Because the Federal Skilled Workers Program is so important to our immigration goals, we regularly look at how well it works and how it can function more fairly and more effectively. It is all part of our ongoing efforts to modernize our immigration system to make it even more nimble and responsive to labour market needs.
As part of our ongoing efforts, we conducted nationwide consultations last year on proposals to improve the program further. We received a lot of helpful feedback. Based on this, we are considering a number of changes to the human capital criteria we use to evaluate potential immigrants.
For example, since proficiency in English or French is one of the most important determinants of an immigrant’s future economic success in Canada, we are looking at the possibility of introducing minimum Official Language thresholds for applicants, and giving English or French proficiency more weight in determining successful applications.
Another change we are considering is giving more points to younger applicants, who will be active members of the Canadian workforce for much longer than older immigrants. We are looking at the possibility of changing the system to favour those who will make a contribution to the Canadian economy over a longer term.
I said right at the outset of this speech that it is critical for our immigration system to function fairly, effectively and in a way that best responds to Canada’s interests. I am proud of the changes we have put in place over the last few years that have improved that system.
But challenges remain.
For the immigration system in general – and especially for the skilled worker program – possibly the biggest challenge is the large backlog of applications that have accumulated in the system. A huge chunk of that backlog pre-dates the recent changes I have mentioned.
So we are left with many applicants who initially applied under older criteria which were not as responsive to Canada’s changing economic needs.
We are grappling with the best way to eliminate that backlog. We have managed to make some progress, but until it is completely gone, we can’t get to where our economic immigration system needs to be.
We welcome all creative ideas that will help us eliminate the backlog better and faster.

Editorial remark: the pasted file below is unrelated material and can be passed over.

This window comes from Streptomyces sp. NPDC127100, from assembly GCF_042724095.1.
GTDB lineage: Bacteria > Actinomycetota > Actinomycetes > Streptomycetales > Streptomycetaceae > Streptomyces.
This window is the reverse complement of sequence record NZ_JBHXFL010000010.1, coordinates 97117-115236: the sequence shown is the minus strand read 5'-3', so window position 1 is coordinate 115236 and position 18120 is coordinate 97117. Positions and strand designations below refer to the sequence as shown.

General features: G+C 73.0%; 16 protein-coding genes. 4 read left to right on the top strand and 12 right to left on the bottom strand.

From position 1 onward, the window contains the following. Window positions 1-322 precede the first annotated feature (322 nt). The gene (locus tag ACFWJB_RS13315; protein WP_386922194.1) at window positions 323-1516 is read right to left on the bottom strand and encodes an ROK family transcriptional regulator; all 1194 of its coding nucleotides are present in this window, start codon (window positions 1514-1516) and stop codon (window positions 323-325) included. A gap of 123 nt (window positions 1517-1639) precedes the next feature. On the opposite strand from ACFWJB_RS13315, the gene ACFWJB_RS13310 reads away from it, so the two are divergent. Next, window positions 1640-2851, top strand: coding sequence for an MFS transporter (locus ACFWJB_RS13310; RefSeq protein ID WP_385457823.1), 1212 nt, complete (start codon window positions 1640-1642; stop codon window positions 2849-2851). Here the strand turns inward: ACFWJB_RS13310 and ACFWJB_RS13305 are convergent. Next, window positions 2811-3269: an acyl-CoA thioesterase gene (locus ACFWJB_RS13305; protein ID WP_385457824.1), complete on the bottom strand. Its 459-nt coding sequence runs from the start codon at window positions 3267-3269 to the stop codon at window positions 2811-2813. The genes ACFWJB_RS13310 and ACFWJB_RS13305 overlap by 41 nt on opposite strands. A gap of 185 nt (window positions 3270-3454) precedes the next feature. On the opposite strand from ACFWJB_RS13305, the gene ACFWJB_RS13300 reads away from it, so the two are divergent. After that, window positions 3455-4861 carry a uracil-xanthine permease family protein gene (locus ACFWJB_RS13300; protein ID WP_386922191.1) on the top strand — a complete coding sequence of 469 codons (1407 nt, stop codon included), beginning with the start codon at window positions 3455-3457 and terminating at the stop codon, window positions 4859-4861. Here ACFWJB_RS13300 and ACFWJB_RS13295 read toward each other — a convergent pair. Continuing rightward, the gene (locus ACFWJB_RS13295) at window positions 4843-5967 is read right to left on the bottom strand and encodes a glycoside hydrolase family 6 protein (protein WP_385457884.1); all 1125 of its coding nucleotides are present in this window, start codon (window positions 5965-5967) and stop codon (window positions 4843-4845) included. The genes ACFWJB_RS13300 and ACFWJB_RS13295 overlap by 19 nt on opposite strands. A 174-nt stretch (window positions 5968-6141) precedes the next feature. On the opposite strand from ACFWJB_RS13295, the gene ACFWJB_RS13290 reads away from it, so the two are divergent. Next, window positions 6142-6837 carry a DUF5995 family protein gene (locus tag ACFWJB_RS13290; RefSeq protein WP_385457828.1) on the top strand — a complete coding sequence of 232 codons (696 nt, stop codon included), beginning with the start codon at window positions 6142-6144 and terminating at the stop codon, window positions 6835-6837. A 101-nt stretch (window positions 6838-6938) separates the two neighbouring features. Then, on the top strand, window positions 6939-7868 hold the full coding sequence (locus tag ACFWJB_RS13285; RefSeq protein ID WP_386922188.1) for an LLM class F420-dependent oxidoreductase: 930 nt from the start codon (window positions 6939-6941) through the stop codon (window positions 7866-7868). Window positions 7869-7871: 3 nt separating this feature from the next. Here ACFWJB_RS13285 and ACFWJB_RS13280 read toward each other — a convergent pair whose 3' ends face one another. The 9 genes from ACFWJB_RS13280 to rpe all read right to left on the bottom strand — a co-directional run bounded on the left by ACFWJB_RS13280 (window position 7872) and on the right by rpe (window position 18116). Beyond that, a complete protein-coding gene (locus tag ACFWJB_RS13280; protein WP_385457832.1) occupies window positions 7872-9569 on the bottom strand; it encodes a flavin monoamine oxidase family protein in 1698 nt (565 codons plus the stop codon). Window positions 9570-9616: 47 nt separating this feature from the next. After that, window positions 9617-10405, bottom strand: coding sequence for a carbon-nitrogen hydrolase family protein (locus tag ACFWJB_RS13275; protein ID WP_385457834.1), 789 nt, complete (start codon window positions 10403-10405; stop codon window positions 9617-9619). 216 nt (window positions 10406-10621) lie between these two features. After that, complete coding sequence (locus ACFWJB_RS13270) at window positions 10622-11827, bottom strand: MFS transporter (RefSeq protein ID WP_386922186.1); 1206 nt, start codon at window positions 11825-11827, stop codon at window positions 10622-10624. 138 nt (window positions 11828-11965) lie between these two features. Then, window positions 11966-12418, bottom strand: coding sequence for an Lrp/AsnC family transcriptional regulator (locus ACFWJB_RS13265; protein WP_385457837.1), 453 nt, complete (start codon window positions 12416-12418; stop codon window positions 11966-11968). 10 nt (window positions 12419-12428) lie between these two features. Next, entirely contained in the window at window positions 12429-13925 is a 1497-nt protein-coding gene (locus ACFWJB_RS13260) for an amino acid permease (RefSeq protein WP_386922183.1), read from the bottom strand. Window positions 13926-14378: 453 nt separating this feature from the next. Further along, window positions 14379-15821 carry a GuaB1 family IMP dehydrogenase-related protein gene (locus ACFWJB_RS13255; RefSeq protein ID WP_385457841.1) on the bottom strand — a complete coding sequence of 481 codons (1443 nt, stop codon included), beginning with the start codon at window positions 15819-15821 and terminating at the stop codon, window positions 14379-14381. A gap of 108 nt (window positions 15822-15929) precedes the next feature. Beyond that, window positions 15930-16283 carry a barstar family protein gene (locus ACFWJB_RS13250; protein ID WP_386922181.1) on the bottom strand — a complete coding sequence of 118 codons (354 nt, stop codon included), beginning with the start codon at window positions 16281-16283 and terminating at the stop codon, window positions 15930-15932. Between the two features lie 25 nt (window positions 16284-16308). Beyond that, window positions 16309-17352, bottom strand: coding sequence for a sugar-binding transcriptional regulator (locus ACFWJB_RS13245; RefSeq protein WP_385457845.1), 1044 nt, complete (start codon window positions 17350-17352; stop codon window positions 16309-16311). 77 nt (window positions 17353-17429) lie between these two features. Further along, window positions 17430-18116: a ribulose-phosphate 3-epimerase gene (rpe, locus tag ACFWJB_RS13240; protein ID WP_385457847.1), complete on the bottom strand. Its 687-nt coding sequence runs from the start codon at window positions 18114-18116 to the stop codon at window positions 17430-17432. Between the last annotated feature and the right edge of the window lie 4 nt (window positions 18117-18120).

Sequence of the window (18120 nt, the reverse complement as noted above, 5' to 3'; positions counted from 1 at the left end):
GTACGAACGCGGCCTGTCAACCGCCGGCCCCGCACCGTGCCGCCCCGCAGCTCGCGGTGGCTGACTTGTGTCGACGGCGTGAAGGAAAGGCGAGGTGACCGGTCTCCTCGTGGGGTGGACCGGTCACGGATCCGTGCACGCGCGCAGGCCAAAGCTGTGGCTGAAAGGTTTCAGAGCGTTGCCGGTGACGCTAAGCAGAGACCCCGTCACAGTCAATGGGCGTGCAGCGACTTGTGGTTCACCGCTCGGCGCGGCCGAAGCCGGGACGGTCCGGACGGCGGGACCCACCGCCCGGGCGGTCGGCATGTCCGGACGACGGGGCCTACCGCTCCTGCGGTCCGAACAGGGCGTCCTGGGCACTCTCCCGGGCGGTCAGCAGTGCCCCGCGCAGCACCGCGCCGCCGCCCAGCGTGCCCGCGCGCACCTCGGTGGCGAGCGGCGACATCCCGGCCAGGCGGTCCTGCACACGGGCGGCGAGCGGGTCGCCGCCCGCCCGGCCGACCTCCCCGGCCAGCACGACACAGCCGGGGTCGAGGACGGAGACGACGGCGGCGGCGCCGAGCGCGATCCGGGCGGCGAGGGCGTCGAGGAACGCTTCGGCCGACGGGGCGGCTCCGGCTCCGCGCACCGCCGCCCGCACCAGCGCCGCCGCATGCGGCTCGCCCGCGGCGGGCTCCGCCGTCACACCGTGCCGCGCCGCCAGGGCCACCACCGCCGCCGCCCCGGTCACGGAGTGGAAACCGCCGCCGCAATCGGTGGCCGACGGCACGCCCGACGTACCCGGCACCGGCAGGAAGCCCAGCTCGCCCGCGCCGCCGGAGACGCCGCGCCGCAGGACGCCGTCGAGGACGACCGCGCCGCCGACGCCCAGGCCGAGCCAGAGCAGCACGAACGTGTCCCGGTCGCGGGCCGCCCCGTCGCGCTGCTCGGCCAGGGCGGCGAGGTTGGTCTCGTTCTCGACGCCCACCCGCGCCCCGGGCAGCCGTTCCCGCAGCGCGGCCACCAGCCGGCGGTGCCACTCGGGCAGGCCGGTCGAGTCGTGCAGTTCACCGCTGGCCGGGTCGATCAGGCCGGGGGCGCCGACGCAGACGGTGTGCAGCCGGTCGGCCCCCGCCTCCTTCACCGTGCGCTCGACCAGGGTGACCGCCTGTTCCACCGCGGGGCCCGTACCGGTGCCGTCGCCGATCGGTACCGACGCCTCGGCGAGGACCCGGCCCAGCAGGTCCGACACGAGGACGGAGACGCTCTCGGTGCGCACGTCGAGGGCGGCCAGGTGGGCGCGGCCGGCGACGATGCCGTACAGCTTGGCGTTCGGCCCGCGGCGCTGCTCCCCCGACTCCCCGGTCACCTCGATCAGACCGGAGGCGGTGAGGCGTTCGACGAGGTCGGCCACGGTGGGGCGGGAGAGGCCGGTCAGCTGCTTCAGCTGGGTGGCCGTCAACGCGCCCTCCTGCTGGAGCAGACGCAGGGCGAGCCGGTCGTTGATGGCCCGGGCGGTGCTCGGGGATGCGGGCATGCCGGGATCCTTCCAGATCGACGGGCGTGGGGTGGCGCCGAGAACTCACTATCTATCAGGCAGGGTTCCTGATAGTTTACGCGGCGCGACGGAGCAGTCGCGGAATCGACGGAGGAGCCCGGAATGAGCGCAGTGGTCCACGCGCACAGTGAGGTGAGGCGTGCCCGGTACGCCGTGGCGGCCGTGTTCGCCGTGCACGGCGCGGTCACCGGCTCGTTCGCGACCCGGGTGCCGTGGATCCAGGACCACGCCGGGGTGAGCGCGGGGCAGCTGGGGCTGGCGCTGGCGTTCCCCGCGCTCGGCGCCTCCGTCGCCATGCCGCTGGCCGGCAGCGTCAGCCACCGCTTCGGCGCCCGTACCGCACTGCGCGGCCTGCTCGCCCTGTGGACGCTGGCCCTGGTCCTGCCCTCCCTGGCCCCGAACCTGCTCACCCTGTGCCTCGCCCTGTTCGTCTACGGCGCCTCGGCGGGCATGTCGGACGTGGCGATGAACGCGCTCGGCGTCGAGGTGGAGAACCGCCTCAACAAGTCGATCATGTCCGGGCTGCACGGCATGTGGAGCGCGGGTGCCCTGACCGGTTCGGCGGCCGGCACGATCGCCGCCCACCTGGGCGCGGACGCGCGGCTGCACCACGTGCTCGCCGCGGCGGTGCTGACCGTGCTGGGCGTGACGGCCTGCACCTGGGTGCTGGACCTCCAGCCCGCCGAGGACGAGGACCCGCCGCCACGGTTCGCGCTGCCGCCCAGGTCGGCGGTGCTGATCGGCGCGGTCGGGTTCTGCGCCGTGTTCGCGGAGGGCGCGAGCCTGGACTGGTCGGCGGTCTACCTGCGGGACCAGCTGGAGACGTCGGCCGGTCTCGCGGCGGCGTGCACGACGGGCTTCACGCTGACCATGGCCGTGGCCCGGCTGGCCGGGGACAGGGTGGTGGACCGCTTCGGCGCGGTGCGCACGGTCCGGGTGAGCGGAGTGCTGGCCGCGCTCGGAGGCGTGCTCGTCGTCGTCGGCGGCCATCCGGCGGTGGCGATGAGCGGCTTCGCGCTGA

The fact is that backlogs simply are not fair. They are unfair to the applicants themselves, who must wait for years for a decision on whether or not they can come to Canada, with all of the frustrations and life pressures that entails.
Backlogs are also unfair to Canadian society in general. They hurt our economy. We need fast and straightforward procedures to help ensure Canada remains a destination of choice for top talent.
Backlogs slow down the system and make it much less effective and much less responsive to rapidly changing labour market needs. There are people from all over the world with skills our economy needs now, and they want to come to Canada now. But we can’t welcome them now if we are busy processing people who have skills we needed five years ago, or may not have needed even back then.
And if we agree that it is in our national interest to welcome younger skilled immigrants to Canada, then making applicants wait in line for years works against that interest.
If our processing system is slower than the pace of change of the labour market, then we risk finding ourselves in a situation where we may be rewarding the longest-standing applicants over the best applicants.
We recognized the backlog problem several years back, and have taken actions to eliminate it as quickly as possible, including our 2008 Action Plan for Faster Immigration. We’ve made some progress on that.
In 2008, we had a backlog of more than 640,000 people in the Federal Skilled Worker Program. If we had not acted, that number would have swelled to more than 800,000 by today, with wait times in excess of seven years. Instead, as of June of last year, there were roughly 480,000 applicants in line. We celebrated an important milestone last year when the number of federal skilled worker applications received before February 2008 was reduced by more than 50 per cent – two years ahead of schedule.